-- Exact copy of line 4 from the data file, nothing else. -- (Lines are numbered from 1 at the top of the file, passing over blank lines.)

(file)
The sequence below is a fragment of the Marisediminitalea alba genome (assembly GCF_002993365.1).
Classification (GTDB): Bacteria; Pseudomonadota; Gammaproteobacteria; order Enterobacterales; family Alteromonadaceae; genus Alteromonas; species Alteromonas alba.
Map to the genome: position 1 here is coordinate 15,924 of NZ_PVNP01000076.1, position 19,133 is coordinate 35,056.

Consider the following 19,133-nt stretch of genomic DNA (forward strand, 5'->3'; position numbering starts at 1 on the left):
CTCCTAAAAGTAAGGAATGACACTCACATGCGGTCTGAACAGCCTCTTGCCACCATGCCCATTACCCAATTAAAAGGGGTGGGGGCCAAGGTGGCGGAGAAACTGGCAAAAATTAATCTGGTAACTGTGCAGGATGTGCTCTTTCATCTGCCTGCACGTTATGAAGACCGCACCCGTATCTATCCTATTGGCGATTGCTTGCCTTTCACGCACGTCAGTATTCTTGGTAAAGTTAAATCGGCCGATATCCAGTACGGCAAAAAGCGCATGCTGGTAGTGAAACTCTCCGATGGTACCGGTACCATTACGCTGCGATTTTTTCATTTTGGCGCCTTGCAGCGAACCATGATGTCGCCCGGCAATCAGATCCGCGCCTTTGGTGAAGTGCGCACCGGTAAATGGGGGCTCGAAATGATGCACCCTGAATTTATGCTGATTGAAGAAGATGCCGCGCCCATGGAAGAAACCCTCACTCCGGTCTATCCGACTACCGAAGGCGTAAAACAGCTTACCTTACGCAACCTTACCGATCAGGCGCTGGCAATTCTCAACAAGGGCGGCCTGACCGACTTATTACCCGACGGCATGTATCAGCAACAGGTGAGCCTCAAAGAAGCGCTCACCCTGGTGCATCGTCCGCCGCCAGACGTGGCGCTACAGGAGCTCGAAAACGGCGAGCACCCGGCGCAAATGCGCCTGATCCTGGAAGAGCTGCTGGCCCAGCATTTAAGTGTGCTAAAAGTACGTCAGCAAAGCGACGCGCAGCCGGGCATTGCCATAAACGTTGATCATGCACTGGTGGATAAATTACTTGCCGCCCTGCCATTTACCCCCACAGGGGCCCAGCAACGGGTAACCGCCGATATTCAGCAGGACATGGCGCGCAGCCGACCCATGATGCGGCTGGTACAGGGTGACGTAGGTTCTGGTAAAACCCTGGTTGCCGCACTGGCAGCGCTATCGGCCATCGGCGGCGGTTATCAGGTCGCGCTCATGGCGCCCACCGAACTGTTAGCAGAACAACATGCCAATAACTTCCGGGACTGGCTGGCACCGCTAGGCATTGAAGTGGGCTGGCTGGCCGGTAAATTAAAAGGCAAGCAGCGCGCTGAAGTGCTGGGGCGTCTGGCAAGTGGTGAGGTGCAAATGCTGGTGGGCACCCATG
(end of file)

Consider the following 19,133-nt stretch of genomic DNA (forward strand, 5'->3'; position numbering starts at 1 on the left):